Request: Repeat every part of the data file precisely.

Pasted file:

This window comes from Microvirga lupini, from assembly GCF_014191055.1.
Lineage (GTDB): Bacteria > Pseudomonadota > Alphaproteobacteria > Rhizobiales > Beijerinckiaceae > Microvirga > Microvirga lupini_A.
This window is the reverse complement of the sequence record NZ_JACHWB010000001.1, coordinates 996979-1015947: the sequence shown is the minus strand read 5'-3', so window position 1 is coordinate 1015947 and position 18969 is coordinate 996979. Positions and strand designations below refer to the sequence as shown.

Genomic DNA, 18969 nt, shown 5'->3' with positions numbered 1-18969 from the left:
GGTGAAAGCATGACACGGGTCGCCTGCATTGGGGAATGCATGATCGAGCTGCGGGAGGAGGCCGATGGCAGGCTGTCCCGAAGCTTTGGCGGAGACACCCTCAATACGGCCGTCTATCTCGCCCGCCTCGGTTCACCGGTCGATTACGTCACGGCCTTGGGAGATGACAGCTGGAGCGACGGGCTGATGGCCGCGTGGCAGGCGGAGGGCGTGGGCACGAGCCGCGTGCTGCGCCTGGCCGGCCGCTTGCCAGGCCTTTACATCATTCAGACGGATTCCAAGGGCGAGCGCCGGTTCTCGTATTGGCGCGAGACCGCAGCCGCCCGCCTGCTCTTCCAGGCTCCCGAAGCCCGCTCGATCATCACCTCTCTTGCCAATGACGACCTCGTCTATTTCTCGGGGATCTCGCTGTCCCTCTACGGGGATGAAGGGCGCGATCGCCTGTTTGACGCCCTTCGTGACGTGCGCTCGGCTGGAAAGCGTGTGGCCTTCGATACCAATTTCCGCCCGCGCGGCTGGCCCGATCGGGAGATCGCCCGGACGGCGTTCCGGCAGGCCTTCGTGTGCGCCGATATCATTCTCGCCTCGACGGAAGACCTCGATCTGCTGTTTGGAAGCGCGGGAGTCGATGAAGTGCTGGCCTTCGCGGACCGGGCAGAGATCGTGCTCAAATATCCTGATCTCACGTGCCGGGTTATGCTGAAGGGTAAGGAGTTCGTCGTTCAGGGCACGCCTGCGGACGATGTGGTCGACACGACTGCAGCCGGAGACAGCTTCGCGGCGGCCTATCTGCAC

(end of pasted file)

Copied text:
This window comes from Microvirga lupini, from assembly GCF_014191055.1.
Lineage (GTDB): Bacteria > Pseudomonadota > Alphaproteobacteria > Rhizobiales > Beijerinckiaceae > Microvirga > Microvirga lupini_A.
This window is the reverse complement of the sequence record NZ_JACHWB010000001.1, coordinates 996979-1015947: the sequence shown is the minus strand read 5'-3', so window position 1 is coordinate 1015947 and position 18969 is coordinate 996979. Positions and strand designations below refer to the sequence as shown.

Genomic DNA, 18969 nt, shown 5'->3' with positions numbered 1-18969 from the left:
GGTGAAAGCATGACACGGGTCGCCTGCATTGGGGAATGCATGATCGAGCTGCGGGAGGAGGCCGATGGCAGGCTGTCCCGAAGCTTTGGCGGAGACACCCTCAATACGGCCGTCTATCTCGCCCGCCTCGGTTCACCGGTCGATTACGTCACGGCCTTGGGAGATGACAGCTGGAGCGACGGGCTGATGGCCGCGTGGCAGGCGGAGGGCGTGGGCACGAGCCGCGTGCTGCGCCTGGCCGGCCGCTTGCCAGGCCTTTACATCATTCAGACGGATTCCAAGGGCGAGCGCCGGTTCTCGTATTGGCGCGAGACCGCAGCCGCCCGCCTGCTCTTCCAGGCTCCCGAAGCCCGCTCGATCATCACCTCTCTTGCCAATGACGACCTCGTCTATTTCTCGGGGATCTCGCTGTCCCTCTACGGGGATGAAGGGCGCGATCGCCTGTTTGACGCCCTTCGTGACGTGCGCTCGGCTGGAAAGCGTGTGGCCTTCGATACCAATTTCCGCCCGCGCGGCTGGCCCGATCGGGAGATCGCCCGGACGGCGTTCCGGCAGGCCTTCGTGTGCGCCGATATCATTCTCGCCTCGACGGAAGACCTCGATCTGCTGTTTGGAAGCGCGGGAGTCGATGAAGTGCTGGCCTTCGCGGACCGGGCAGAGATCGTGCTCAAATATCCTGATCTCACGTGCCGGGTTATGCTGAAGGGTAAGGAGTTCGTCGTTCAGGGCACGCCTGCGGACGATGTGGTCGACACGACTGCAGCCGGAGACAGCTTCGCGGCGGCCTATCTGCAC